Tag Archives: Ferenc Gyurcsány

The Hungarian socialists in turmoil?

Perhaps the most telling sentence on the state of the Hungarian Socialist Party came from its chairman in an interview he gave to Inforádió on August 7. In the interview Gyula Molnár tried to be upbeat. The public clash between László Botka, the party’s candidate for the premiership, and Zsolt Molnár, one of the top leaders of the party, is now behind them. Zsolt Molnár and László Botka have made peace, and the decision was reached to follow the party’s initial strategy, the lynchpin of which is the retirement of Ferenc Gyurcsány from politics. The chairman sounded upbeat until he uttered the following sentence: “I’m already afraid of the results of the August opinion polls.” Molnár’s fear is well founded. There is a very good possibility that the clash between the two well-known MSZP politicians will further erode the dwindling support for the socialist party.

MSZP’s leadership will not change strategy. As long as the politicians and the membership of Demokratikus Koalíció (DK) insist on Ferenc Gyurcsány’s presence on a common party list, there will be no collaboration with DK. Perhaps it was Gyula Molnár’s interview that inspired DK to publish an open letter to László Botka. Ágnes Vadai, one of DK’s vice-chairmen, posted it on her Facebook page. I assume DK is trying to make sure that the public will place most of the blame on Botka because of his intransigence concerning the person of Ferenc Gyurcsány. So Vadai stressed DK’s attempts to come to an understanding with Botka, though she emphasized that the DK community will not accept him as the leader of the joint opposition without the presence of its chairman. As she put it, “DK is not for sale either with or without its chairman.” Vadai ended her letter by saying: “You accepted the leadership role. If you’re successful, it will be to your credit, but if you fail, you will have to shoulder the blame.” Vadai added that if Botka rigidly adheres to his present strategy, he will place the democratic opposition in an untenable situation.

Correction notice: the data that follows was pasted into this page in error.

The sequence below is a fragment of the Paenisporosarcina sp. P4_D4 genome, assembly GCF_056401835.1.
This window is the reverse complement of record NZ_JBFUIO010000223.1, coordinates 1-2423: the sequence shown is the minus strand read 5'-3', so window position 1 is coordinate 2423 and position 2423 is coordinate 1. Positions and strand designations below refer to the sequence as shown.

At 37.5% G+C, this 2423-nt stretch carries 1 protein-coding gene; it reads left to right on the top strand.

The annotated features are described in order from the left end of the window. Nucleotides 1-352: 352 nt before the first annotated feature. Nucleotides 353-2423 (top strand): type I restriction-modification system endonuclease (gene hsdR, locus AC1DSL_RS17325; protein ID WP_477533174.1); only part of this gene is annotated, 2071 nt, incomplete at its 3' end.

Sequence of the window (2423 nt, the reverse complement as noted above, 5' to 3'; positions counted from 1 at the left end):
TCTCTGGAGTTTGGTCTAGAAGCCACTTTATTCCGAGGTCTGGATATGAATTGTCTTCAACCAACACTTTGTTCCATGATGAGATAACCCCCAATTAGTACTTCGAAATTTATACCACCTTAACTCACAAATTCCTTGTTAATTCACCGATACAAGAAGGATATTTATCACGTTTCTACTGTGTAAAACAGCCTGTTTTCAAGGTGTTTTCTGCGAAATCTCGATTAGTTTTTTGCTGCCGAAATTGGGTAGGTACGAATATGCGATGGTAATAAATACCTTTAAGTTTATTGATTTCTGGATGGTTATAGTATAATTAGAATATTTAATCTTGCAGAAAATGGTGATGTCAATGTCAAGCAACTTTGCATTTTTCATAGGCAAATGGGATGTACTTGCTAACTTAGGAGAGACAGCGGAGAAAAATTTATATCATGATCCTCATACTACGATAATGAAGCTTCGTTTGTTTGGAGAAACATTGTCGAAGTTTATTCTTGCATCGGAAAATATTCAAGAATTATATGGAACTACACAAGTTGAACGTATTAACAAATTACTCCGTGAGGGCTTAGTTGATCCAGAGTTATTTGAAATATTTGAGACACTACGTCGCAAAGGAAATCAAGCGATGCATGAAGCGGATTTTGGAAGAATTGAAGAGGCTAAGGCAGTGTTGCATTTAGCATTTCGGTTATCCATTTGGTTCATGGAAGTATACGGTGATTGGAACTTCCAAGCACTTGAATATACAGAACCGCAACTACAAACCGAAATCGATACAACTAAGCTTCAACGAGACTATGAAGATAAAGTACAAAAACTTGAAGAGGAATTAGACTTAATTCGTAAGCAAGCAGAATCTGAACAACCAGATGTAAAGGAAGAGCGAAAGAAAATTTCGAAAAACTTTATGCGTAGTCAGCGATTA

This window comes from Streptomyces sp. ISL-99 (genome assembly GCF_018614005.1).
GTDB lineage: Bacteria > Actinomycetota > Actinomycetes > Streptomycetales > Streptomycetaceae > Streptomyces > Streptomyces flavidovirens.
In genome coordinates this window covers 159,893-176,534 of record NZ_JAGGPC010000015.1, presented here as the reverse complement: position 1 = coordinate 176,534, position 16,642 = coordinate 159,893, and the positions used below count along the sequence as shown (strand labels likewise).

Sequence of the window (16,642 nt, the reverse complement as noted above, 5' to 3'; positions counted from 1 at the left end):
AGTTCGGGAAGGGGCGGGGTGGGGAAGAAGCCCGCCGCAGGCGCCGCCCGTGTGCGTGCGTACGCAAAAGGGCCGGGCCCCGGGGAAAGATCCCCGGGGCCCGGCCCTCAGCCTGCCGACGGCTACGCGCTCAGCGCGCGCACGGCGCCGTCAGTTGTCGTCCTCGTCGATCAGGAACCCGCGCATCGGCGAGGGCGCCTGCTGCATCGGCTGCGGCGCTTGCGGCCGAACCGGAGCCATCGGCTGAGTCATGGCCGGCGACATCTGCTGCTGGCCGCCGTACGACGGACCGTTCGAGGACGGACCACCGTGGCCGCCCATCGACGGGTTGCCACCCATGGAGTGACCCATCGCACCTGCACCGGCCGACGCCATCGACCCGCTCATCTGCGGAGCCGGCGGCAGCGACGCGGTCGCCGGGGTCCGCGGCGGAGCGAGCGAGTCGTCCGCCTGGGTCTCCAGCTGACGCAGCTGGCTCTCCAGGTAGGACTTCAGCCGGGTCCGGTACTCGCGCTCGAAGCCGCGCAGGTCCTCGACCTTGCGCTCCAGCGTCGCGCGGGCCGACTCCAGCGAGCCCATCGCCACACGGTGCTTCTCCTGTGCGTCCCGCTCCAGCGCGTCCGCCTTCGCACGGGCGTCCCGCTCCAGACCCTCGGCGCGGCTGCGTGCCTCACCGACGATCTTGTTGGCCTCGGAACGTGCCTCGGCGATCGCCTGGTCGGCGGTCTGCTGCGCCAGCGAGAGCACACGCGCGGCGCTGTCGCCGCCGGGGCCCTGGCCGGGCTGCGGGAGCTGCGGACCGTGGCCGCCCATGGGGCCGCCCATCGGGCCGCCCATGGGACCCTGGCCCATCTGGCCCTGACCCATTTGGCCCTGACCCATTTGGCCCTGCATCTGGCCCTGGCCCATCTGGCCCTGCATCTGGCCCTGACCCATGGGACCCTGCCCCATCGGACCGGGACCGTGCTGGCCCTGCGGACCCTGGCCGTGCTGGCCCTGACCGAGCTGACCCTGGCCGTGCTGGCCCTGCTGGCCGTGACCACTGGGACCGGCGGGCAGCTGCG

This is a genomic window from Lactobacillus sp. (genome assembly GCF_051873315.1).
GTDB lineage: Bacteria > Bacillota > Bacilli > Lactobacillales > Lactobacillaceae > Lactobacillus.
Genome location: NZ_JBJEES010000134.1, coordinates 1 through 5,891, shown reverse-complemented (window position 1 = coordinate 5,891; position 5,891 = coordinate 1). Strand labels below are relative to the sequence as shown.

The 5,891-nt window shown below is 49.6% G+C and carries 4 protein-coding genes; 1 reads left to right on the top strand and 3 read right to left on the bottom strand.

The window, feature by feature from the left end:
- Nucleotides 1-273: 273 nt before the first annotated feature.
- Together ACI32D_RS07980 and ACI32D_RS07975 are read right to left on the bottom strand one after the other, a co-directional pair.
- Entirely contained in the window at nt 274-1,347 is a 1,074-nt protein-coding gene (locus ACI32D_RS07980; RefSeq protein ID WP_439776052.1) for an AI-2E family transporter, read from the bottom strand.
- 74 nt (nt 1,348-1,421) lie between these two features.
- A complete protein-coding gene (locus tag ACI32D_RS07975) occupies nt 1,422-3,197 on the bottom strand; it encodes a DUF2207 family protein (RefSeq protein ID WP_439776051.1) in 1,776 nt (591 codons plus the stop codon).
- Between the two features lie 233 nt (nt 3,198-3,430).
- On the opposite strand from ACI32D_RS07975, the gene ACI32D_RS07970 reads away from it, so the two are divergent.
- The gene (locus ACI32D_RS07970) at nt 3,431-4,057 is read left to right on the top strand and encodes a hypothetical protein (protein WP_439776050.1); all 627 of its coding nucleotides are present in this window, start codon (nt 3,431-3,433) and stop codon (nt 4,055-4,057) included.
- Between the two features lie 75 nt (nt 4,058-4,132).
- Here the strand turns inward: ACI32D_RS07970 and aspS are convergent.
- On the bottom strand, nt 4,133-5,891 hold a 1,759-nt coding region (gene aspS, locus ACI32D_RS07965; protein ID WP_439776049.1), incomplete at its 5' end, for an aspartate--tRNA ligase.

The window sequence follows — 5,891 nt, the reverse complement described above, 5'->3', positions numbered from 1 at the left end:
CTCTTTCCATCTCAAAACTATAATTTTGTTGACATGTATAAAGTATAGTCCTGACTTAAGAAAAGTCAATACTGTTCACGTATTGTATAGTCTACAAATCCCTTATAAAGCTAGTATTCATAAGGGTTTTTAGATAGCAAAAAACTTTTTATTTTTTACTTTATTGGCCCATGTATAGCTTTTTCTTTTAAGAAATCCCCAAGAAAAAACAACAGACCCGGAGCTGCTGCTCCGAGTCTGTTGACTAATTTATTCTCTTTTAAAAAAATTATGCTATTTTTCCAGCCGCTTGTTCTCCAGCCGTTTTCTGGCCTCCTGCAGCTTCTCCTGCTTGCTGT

László Botka wasn’t impressed. First, he made fun of “the followers of Donald Trump’s Twitter politics,” meaning Vadai’s choice of Facebook as a vehicle of communication. Second, he indicated that he has no intention of changing his mind on the subject of Gyurcsány’s presence in the political life of the democratic opposition. His answer was a paraphrase of a line from a Szekler story. An old couple is sitting on the terrace. The wife turns to the husband and complains that he never tells her that he loves her. The old Szekler says: “I said it once. If there is a change I will let you know.” This story might capture one aspect of the Szeklers, who are known for their reticence, but it was impudent under the circumstances. It showed the arrogance for which Botka is becoming known nationwide. Moreover, a day later Botka accused Gyurcsány of not being a man of democratic convictions. Otherwise, Gyurcsány would support him, because he is the one who “proclaimed the strategy of victory” which will remove Viktor Orbán’s government.

Given these unfortunate events, observers of the political scene on both sides of the aisle have become convinced that Gyula Molnár’s fears of a serious loss of support will force MSZP to drop Botka, who hasn’t shown the necessary political finesse or a willingness to keep communication open with the other democratic forces outside of MSZP. Government publications began to speculate that Botka’s days may be numbered. Earlier there had been voices suggesting that Gergely Karácsony of Párbeszéd would be an attractive alternative, but I can’t imagine that MSZP politicians would be ready to entrust a non-party member with that position. A couple of days ago Figyelő, the once highly respected financial weekly which has since been purchased by Mária Schmidt, Viktor Orbán’s court historian, came up with a replacement in the person of Ágnes Kunhalmi.

Source: nyugat.hu / Photo by Bálint Vágvölgyi